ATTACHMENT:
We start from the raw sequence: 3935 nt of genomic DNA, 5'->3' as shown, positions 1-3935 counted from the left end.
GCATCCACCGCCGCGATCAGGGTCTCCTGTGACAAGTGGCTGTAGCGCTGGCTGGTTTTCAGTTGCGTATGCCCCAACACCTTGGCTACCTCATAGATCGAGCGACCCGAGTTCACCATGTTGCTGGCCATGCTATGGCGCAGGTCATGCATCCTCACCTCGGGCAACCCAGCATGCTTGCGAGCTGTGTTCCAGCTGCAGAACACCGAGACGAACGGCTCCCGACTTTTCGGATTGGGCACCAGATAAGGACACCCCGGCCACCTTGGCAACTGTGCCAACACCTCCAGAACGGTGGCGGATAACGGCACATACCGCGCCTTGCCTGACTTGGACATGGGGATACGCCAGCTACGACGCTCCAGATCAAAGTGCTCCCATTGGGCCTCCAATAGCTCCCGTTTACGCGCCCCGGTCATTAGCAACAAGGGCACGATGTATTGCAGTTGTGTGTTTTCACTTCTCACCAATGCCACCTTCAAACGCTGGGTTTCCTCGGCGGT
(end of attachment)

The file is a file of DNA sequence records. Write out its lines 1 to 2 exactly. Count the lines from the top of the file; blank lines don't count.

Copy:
We start from the raw sequence: 3935 nt of genomic DNA, 5'->3' as shown, positions 1-3935 counted from the left end.
GCATCCACCGCCGCGATCAGGGTCTCCTGTGACAAGTGGCTGTAGCGCTGGCTGGTTTTCAGTTGCGTATGCCCCAACACCTTGGCTACCTCATAGATCGAGCGACCCGAGTTCACCATGTTGCTGGCCATGCTATGGCGCAGGTCATGCATCCTCACCTCGGGCAACCCAGCATGCTTGCGAGCTGTGTTCCAGCTGCAGAACACCGAGACGAACGGCTCCCGACTTTTCGGATTGGGCACCAGATAAGGACACCCCGGCCACCTTGGCAACTGTGCCAACACCTCCAGAACGGTGGCGGATAACGGCACATACCGCGCCTTGCCTGACTTGGACATGGGGATACGCCAGCTACGACGCTCCAGATCAAAGTGCTCCCATTGGGCCTCCAATAGCTCCCGTTTACGCGCCCCGGTCATTAGCAACAAGGGCACGATGTATTGCAGTTGTGTGTTTTCACTTCTCACCAATGCCACCTTCAAACGCTGGGTTTCCTCGGCGGT